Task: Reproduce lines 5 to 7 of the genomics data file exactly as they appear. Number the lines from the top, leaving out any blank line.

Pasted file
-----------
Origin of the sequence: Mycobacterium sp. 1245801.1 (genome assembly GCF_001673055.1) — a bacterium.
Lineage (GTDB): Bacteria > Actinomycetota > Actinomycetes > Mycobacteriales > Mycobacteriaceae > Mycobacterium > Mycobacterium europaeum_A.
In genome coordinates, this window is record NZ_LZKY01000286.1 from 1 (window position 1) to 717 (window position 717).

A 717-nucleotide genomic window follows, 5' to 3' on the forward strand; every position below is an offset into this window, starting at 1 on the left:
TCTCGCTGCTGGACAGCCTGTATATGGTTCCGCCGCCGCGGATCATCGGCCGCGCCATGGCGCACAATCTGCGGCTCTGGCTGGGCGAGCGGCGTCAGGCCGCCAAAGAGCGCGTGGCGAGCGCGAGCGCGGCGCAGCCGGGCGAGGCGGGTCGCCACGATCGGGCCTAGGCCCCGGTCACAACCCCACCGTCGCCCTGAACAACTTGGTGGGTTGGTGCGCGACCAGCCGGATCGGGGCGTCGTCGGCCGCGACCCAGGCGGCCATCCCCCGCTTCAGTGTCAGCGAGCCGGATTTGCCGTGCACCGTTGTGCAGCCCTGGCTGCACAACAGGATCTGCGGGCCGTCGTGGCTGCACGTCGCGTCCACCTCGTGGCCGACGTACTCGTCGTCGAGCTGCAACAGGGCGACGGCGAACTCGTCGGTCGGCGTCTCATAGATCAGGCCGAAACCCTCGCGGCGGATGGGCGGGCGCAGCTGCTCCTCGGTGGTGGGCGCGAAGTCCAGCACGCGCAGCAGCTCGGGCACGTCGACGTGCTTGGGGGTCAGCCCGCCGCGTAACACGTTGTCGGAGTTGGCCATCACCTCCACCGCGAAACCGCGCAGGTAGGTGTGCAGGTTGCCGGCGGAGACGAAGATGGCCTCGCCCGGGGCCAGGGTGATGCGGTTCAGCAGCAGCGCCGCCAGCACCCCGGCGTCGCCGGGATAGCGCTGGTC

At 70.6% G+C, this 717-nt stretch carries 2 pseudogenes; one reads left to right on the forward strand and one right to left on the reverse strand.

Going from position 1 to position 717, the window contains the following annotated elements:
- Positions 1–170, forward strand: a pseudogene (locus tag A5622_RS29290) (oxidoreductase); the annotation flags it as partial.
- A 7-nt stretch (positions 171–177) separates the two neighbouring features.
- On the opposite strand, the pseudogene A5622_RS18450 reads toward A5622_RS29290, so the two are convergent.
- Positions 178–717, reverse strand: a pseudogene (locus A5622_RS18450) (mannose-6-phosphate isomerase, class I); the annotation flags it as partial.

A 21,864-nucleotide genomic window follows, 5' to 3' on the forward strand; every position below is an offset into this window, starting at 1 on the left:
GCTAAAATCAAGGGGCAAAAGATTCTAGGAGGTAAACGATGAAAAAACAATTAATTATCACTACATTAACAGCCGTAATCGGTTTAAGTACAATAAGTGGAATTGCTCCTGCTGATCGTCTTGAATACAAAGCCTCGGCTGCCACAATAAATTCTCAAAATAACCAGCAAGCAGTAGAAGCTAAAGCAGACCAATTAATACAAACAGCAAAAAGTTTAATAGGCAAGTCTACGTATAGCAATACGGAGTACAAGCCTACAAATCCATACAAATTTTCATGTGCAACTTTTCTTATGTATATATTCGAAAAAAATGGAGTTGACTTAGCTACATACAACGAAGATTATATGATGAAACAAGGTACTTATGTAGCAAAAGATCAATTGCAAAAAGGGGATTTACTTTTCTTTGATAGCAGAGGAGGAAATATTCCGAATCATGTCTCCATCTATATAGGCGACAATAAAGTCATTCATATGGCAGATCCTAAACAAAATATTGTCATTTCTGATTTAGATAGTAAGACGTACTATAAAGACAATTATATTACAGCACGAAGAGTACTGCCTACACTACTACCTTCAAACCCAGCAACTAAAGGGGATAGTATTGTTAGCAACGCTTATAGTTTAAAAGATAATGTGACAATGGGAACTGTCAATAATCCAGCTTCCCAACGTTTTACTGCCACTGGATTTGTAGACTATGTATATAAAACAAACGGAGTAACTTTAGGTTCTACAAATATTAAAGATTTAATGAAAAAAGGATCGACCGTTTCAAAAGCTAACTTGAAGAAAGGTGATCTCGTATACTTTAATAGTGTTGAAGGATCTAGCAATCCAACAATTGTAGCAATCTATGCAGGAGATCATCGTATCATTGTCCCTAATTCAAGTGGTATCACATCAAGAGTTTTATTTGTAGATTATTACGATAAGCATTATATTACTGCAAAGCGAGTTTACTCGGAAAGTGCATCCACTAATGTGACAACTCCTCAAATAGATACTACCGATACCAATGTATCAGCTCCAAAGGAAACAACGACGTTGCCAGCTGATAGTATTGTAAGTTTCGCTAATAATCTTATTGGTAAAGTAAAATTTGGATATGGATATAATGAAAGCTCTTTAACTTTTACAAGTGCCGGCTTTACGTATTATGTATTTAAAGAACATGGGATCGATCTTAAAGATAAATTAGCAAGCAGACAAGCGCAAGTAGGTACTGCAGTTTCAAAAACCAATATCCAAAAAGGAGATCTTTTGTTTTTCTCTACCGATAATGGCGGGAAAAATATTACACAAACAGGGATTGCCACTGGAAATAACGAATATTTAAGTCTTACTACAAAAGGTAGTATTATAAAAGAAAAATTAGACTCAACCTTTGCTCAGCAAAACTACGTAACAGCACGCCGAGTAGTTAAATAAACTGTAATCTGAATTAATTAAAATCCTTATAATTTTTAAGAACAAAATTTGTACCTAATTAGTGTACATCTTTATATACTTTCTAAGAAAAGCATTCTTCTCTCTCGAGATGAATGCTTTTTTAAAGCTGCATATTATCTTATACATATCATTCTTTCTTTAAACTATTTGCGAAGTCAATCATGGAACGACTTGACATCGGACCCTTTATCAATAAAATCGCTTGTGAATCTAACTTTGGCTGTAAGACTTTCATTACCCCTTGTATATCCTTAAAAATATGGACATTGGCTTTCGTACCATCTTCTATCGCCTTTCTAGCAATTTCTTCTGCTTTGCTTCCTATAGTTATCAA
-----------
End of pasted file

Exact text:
TCTCGCTGCTGGACAGCCTGTATATGGTTCCGCCGCCGCGGATCATCGGCCGCGCCATGGCGCACAATCTGCGGCTCTGGCTGGGCGAGCGGCGTCAGGCCGCCAAAGAGCGCGTGGCGAGCGCGAGCGCGGCGCAGCCGGGCGAGGCGGGTCGCCACGATCGGGCCTAGGCCCCGGTCACAACCCCACCGTCGCCCTGAACAACTTGGTGGGTTGGTGCGCGACCAGCCGGATCGGGGCGTCGTCGGCCGCGACCCAGGCGGCCATCCCCCGCTTCAGTGTCAGCGAGCCGGATTTGCCGTGCACCGTTGTGCAGCCCTGGCTGCACAACAGGATCTGCGGGCCGTCGTGGCTGCACGTCGCGTCCACCTCGTGGCCGACGTACTCGTCGTCGAGCTGCAACAGGGCGACGGCGAACTCGTCGGTCGGCGTCTCATAGATCAGGCCGAAACCCTCGCGGCGGATGGGCGGGCGCAGCTGCTCCTCGGTGGTGGGCGCGAAGTCCAGCACGCGCAGCAGCTCGGGCACGTCGACGTGCTTGGGGGTCAGCCCGCCGCGTAACACGTTGTCGGAGTTGGCCATCACCTCCACCGCGAAACCGCGCAGGTAGGTGTGCAGGTTGCCGGCGGAGACGAAGATGGCCTCGCCCGGGGCCAGGGTGATGCGGTTCAGCAGCAGCGCCGCCAGCACCCCGGCGTCGCCGGGATAGCGCTGGTC

At 70.6% G+C, this 717-nt stretch carries 2 pseudogenes; one reads left to right on the forward strand and one right to left on the reverse strand.

Going from position 1 to position 717, the window contains the following annotated elements: